let, I wonder if a "post-mortem" discussion of that effort might be relevant for this?
Given that parameters are thread-local, the ability to set that thread-local default --- the value to be used in a thread if no one
parameterizes it --- seems useful? It seems to enable expressing, "If no one has some better idea, here's what I think the value should be". Maybe as you say all such uses could be replaced by a parameterization introduced in the expansion of the module... but I wonder if that option is always available or practical?
Wouldn't that case be dealt with by simply giving the parameter an initial value?
If no one has some better idea, here's what I think the value should be".
Wouldn't that case be dealt with by simply giving the parameter an initial value?
Yes, for a library that defines a parameter: "Here is the default value for all threads created by every other library or applications that uses me."
But for an application using that library, it might want to set its own default?
Because parameters are thread-safe?
The thread safety doesn't extend to mutable objects contained by parameters. You're still concurrently updating a hash table.
In the contrived example I gave above, the value contained by the parameter is immutable. I am definitely not a Racket expert so maybe my mental model is wrong. But if I “update” an immutable hash table contained in a parameter by doing this:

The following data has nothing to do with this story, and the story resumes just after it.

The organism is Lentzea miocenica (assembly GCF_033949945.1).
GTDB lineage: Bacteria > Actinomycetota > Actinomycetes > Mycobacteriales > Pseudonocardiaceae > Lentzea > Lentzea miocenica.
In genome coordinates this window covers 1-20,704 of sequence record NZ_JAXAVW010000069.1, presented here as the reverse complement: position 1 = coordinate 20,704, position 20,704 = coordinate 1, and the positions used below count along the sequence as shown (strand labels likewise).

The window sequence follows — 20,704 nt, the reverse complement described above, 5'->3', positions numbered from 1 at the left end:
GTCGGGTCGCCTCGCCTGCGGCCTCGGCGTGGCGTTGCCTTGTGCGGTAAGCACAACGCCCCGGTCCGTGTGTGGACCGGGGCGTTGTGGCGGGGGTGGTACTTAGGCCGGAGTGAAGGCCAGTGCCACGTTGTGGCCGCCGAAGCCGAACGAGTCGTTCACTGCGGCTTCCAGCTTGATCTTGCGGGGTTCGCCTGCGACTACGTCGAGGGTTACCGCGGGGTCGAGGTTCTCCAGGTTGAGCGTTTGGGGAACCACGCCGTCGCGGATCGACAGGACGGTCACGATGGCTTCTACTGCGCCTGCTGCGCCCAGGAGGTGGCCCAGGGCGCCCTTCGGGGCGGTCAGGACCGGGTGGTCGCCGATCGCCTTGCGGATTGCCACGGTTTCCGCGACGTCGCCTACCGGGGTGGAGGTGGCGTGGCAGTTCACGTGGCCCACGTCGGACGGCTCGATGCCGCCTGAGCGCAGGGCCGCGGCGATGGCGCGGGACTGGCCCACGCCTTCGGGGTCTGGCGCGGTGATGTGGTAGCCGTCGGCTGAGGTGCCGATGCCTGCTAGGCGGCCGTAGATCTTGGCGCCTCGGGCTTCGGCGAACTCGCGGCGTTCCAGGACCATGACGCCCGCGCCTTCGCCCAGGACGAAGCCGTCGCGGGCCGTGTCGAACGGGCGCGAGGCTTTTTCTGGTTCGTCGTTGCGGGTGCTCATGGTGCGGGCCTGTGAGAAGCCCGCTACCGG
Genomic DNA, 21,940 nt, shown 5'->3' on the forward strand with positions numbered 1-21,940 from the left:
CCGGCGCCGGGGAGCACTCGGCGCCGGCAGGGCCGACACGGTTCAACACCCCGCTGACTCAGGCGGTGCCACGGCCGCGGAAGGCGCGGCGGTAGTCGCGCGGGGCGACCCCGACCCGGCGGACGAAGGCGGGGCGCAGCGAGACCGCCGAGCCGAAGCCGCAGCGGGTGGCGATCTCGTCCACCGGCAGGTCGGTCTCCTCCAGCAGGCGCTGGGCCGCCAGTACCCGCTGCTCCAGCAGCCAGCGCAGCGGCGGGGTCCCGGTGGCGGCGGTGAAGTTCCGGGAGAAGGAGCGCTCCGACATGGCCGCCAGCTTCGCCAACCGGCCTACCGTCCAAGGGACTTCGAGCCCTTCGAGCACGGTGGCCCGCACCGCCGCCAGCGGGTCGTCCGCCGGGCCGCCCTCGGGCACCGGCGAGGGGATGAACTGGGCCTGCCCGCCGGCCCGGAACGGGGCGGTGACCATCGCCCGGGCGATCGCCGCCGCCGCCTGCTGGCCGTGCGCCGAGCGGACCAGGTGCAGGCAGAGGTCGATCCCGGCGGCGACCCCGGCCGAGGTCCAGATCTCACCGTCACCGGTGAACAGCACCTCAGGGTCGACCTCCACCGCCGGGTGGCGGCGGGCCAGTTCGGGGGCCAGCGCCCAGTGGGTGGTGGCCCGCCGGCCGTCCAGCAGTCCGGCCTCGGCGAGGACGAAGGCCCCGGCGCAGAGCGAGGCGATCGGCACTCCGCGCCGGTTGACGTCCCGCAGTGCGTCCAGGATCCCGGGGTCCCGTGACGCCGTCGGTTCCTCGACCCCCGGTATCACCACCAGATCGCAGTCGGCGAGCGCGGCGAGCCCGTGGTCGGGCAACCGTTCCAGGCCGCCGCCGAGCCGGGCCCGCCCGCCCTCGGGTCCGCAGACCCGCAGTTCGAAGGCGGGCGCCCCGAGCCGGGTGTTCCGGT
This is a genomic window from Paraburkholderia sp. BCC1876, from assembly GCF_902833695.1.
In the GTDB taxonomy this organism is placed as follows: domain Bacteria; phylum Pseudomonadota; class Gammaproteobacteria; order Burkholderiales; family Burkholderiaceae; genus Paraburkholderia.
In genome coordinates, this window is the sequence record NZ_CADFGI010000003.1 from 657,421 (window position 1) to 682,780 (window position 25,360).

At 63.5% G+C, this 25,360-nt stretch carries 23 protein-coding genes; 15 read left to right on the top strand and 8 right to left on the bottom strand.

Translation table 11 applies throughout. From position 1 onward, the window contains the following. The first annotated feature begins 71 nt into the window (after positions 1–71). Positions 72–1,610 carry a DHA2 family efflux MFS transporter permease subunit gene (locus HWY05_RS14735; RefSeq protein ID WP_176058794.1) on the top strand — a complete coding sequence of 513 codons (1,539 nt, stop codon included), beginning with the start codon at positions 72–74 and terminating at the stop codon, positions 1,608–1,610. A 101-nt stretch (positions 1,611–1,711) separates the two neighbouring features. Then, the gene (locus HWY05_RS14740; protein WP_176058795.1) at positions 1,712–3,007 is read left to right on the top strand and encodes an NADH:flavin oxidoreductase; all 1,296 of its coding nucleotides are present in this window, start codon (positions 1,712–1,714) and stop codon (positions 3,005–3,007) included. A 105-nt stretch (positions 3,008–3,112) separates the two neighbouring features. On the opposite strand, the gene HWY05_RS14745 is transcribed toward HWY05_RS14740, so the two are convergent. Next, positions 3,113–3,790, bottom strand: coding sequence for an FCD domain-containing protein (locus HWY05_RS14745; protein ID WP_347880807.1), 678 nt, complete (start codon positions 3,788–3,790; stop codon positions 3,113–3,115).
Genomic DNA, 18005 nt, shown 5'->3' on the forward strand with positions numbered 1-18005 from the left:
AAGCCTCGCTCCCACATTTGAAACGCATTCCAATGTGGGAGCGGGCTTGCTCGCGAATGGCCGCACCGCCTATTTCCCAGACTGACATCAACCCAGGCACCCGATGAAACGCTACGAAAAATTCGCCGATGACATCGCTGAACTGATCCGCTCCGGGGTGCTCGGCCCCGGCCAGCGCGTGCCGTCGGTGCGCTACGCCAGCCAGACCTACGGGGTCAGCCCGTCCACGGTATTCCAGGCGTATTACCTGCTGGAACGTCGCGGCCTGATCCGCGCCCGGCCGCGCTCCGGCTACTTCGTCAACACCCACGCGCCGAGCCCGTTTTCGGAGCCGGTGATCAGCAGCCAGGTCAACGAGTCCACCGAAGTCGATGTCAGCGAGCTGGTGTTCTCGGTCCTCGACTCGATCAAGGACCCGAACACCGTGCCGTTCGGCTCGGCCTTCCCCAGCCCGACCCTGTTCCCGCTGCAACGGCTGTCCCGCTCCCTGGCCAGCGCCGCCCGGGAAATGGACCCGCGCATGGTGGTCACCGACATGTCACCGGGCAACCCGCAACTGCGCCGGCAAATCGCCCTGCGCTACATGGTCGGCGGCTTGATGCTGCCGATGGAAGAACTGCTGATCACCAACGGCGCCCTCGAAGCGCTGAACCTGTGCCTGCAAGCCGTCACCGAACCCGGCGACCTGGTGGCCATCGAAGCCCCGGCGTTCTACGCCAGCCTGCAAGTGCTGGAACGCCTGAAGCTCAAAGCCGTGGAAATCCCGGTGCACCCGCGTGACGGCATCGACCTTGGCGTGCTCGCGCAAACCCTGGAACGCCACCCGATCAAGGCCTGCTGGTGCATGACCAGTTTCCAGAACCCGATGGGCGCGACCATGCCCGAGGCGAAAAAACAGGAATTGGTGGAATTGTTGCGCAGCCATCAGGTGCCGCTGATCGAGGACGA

(current-param (hash-set (current-param) 'newkey "newval"))
…then I’m not mutating a value held in the parameter, I’m rather changing the current thread’s copy of the parameter to point to a completely new hash table, right? Or no?
In other words, it’s still thread safe, because if I had spawned another thread before doing that update, that thread’s
current-param parameter would still be hanging onto the original hash table. Using a parameter in this way prevents me from stomping on another thread’s data, where
hash-set! definitely would not give me that assurance. [edit to add:] For sure it makes sense to me that it doesn’t make much sense to try and clothe a mutable value in a parameter, at least in any context I can think of.
I’ve run into this issue directly with Pollen projects. Pollen holds metadata about the current document (if there is one) in an immutable hash table served by a
current-metas parameter, because it’s useful to be able to get at that data from everywhere. But it’s also useful to be able to add to or update those values from functions called within the document itself.
You don’t want the scope of those changes to be limited to that one function call, you want them to be visible to all later code evaluated in the Pollen program/document.
You also need to consider that multiple Pollen programs/documents may be running concurrently.